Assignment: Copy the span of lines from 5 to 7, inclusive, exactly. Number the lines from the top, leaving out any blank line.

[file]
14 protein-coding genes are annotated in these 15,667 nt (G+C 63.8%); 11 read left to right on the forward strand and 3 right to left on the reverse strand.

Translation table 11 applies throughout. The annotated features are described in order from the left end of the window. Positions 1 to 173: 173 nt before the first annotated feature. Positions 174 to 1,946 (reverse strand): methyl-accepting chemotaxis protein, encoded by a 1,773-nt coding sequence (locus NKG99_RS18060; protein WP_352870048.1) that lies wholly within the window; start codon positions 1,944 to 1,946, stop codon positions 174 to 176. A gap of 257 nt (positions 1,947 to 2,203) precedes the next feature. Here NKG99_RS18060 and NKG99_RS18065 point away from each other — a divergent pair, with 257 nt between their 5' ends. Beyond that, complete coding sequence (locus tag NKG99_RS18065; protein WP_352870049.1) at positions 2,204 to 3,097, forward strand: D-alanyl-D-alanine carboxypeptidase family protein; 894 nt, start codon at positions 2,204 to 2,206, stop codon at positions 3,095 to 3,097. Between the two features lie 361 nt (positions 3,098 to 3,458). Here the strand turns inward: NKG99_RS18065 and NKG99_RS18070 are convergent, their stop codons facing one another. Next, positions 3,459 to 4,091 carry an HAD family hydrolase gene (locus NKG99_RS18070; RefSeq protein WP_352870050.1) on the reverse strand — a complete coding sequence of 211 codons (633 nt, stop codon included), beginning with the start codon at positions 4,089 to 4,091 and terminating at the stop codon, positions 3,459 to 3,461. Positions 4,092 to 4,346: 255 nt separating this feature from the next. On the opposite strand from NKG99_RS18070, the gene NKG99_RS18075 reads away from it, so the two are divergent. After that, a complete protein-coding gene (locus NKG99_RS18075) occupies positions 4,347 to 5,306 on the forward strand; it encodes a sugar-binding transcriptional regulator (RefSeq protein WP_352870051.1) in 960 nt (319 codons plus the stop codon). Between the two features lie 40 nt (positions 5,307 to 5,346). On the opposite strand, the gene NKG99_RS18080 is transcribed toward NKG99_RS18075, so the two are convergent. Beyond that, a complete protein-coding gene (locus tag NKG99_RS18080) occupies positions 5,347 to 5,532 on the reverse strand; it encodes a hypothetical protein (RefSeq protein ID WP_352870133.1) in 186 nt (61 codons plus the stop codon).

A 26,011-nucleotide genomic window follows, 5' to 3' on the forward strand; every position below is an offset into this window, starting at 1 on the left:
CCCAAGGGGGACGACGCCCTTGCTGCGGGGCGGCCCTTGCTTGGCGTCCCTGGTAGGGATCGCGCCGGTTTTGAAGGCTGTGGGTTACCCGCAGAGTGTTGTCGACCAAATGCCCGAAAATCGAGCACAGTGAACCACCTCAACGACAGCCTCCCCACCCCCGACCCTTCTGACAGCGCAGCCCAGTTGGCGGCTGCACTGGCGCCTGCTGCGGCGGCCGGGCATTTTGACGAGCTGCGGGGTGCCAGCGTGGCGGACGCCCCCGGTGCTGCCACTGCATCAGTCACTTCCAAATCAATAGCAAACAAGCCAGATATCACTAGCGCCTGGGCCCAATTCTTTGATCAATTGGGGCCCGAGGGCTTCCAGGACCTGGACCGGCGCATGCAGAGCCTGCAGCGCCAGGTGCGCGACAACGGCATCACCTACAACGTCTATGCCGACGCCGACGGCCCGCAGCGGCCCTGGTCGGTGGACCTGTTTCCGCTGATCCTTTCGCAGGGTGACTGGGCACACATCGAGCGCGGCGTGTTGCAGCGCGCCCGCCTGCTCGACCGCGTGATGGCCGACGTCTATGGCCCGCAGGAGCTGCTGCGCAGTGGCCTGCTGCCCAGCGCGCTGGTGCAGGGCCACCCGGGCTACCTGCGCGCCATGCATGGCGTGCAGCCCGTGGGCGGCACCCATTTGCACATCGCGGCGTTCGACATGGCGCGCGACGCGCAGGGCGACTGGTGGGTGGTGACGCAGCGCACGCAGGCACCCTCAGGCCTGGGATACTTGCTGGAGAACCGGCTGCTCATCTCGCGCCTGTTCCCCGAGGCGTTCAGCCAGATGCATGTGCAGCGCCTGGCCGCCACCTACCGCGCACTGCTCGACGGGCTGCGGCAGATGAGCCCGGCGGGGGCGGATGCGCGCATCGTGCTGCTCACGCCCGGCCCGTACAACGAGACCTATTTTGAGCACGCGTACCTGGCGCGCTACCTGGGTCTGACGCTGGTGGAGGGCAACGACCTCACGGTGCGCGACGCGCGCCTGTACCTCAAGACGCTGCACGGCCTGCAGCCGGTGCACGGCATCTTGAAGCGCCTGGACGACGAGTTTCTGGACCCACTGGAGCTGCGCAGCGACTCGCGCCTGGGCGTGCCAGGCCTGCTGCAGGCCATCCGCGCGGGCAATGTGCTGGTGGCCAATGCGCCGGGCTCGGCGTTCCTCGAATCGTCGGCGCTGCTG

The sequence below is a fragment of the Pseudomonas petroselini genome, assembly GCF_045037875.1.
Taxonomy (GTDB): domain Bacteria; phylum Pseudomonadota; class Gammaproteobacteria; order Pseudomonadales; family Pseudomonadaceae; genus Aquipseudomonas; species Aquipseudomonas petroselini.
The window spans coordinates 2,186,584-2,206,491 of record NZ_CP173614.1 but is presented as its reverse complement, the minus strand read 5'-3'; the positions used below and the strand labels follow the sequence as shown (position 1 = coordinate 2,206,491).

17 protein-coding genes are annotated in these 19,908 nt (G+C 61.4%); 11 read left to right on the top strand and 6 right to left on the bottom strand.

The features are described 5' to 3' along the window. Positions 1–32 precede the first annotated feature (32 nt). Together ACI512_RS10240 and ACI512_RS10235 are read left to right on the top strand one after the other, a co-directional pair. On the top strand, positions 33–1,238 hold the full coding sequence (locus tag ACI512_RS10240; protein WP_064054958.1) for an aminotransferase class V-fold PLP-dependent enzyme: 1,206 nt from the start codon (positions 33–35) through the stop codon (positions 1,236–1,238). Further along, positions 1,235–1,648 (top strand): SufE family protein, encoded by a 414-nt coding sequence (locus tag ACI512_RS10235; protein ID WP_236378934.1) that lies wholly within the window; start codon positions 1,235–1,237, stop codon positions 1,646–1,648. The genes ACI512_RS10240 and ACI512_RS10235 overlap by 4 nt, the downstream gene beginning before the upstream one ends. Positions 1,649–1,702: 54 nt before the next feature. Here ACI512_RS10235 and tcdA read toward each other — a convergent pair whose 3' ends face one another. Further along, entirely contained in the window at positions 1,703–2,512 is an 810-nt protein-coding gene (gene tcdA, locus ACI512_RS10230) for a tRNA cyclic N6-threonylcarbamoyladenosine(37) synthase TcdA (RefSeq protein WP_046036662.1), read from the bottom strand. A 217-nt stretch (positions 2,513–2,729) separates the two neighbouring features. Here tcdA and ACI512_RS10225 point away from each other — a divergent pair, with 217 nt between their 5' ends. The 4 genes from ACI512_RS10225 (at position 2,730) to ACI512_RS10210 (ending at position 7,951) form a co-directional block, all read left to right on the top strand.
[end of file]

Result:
The sequence below is a fragment of the Pseudomonas petroselini genome, assembly GCF_045037875.1.
Taxonomy (GTDB): domain Bacteria; phylum Pseudomonadota; class Gammaproteobacteria; order Pseudomonadales; family Pseudomonadaceae; genus Aquipseudomonas; species Aquipseudomonas petroselini.
The window spans coordinates 2,186,584-2,206,491 of record NZ_CP173614.1 but is presented as its reverse complement, the minus strand read 5'-3'; the positions used below and the strand labels follow the sequence as shown (position 1 = coordinate 2,206,491).